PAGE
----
Thursday, 7 February 2013

changing places

There is something slightly infra-dig about buying plants in flower.  It smacks of the impulse purchase, the oh-I-must have that reflex of the naive gardener who buys a plant without knowing where they are going to put it.  It implies ignorance or lack of imagination, an inability to visualise what the plant will look like when it is in flower.  True gardeners lay out their borders in late September, when the soil is lovely and warm and their new plants have months to root into the surrounding soil before the rigours of the next dry spring.  Such gardeners are superior beings who can plan ahead, confident of conjuring beauty from the uninspiring pots of semi-dormant twigs they are arranging in their borders.  They do not end up with gardens that flower almost entirely between Easter and June, because that is when they went to the garden centre and fell in love with whatever was out at the time.

Such is received wisdom in the horticultural trade, and I am guilty of thinking such thoughts about customers who buy the plants in full bloom that we have cunningly arranged just inside the entrance to catch their eye, the plant centre equivalent of sweeties at the till.  And I have been such a gardener, often, having a highly developed propensity to conceive violent passions for new plants.  But we in the trade should not mock so readily.  It may be a bad idea to buy a plant about which you know nothing, whose needs for sun, shelter or a reliable supply of moisture your garden will be totally unable to meet, but buying something when you can see the flowers has its good points.  Or rather, choosing its exact position in your garden and planting it at a time when you can see how it is going to look with its neighbours can save you from some horrible errors.

I have made such an error.  A couple of years ago I planted a salmon pink flowered Chaenomeles speciosa 'Geisha Girl' in the entrance bed by the way in.  This was not a purchase made on impulse and in complete ignorance.  I had a pretty good idea that it would grow there, since I have several other ornamental quince in the garden, and know they cope with the sandy soil and the wind.  I had seen and admired the flowers, so was not disturbed that they were a shade of pink that has a fair amount of orange in it.  Some people dislike orange-pink, but I like it myself.  I'd checked on the dimensions of the shrub, and knew it would fill the space it was destined for pretty well, not growing too large.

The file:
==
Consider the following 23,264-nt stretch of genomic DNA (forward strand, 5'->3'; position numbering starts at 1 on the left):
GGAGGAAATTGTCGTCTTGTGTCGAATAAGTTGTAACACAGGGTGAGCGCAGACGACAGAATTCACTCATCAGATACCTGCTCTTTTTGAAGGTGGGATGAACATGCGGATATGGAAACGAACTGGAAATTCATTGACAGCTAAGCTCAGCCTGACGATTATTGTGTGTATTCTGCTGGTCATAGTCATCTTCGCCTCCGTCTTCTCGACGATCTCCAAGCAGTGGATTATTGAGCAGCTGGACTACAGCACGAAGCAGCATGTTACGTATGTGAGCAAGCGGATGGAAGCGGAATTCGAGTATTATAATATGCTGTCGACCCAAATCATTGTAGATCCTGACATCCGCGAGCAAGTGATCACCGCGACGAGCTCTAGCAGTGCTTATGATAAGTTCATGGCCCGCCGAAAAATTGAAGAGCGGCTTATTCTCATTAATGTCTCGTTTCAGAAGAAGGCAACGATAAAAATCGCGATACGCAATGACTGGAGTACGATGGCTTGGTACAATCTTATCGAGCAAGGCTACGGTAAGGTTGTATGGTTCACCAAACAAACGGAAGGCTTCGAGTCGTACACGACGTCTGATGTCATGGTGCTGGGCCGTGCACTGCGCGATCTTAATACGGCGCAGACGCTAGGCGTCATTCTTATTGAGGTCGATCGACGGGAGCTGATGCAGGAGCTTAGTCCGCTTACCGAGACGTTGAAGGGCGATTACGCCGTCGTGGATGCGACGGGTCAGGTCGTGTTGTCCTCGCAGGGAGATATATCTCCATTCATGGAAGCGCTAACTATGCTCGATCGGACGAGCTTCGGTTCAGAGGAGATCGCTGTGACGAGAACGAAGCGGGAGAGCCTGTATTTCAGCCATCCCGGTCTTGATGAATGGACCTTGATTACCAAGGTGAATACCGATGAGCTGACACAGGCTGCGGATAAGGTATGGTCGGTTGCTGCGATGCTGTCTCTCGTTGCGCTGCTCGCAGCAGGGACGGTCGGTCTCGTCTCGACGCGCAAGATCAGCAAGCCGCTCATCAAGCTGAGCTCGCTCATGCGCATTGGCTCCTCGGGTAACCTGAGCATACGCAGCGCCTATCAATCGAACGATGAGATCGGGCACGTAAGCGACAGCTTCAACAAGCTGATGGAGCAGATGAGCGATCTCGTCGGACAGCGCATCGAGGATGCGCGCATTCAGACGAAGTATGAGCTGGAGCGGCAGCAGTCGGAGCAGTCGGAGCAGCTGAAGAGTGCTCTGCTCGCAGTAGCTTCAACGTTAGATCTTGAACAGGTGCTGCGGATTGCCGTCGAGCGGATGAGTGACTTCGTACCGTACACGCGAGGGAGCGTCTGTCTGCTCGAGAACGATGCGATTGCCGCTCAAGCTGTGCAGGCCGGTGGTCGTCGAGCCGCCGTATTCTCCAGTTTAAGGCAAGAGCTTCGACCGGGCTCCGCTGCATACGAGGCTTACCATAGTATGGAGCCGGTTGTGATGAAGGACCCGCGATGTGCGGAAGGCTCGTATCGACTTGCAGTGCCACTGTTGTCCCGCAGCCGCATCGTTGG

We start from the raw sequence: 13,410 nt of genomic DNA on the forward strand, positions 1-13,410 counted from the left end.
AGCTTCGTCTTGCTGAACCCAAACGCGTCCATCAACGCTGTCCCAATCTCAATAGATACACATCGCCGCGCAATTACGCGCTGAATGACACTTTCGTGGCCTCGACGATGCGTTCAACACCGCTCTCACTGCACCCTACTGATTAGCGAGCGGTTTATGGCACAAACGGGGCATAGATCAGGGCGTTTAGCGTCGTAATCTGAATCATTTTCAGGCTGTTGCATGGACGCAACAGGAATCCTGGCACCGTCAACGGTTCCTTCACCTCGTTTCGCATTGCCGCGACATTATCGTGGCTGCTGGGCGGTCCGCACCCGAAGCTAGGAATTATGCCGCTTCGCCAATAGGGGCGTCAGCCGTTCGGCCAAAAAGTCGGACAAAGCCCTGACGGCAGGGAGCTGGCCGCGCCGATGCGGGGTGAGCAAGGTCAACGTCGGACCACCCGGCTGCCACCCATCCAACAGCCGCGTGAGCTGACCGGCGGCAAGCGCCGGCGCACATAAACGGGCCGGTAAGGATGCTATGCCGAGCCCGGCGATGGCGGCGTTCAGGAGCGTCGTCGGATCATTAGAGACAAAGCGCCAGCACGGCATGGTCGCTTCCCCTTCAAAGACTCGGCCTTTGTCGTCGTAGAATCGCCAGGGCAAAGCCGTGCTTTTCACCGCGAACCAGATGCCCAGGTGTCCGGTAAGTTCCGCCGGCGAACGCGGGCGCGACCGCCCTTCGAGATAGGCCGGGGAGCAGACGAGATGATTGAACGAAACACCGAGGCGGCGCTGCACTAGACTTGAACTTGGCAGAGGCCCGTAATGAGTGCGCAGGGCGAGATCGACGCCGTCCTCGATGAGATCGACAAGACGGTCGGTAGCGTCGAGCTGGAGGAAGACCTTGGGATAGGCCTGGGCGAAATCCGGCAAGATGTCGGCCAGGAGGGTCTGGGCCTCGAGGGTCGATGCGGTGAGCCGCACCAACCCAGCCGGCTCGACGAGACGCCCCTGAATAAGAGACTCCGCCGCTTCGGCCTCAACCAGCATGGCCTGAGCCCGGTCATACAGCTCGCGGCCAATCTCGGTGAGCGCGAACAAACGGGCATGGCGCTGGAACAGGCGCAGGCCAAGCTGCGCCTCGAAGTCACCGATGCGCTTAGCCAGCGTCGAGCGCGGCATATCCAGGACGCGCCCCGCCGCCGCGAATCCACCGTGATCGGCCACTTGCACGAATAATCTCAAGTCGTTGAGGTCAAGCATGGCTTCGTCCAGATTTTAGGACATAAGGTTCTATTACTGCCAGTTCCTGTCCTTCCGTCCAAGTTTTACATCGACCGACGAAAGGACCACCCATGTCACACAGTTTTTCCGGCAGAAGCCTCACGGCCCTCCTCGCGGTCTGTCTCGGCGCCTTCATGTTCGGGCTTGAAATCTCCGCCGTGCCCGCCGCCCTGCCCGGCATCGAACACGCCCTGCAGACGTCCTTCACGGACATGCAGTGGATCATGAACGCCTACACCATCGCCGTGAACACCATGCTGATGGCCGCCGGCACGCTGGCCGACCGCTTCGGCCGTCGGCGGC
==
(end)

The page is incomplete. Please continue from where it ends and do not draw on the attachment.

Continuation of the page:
What I had utterly failed to take into account, when I planted it out of its flowering season, was how it would look in bloom against other plants flowering nearby.  I put it next to a Japanese crab, Malus floribunda, a small, round-headed tree with clouds of small, apple pink blossoms in spring.  I have always been very fond of Japanese crab apples since childhood.  This one would probably prefer better soil, and not to have been planted on a site where there was previously an apple orchard, but it battles along.  Unfortunately nowadays it battles against the ornamental quince as well as the miserable soil.  The two of them flower at exactly the same time, and large salmon pink flowers against small shell-pink ones is about as bad a combination as you can imagine.  It doesn't even have the panache of a violent Christopher Lloyd clash.  It is just bad.  Each plant diminishes the beauty of the other.  It is simply horrid.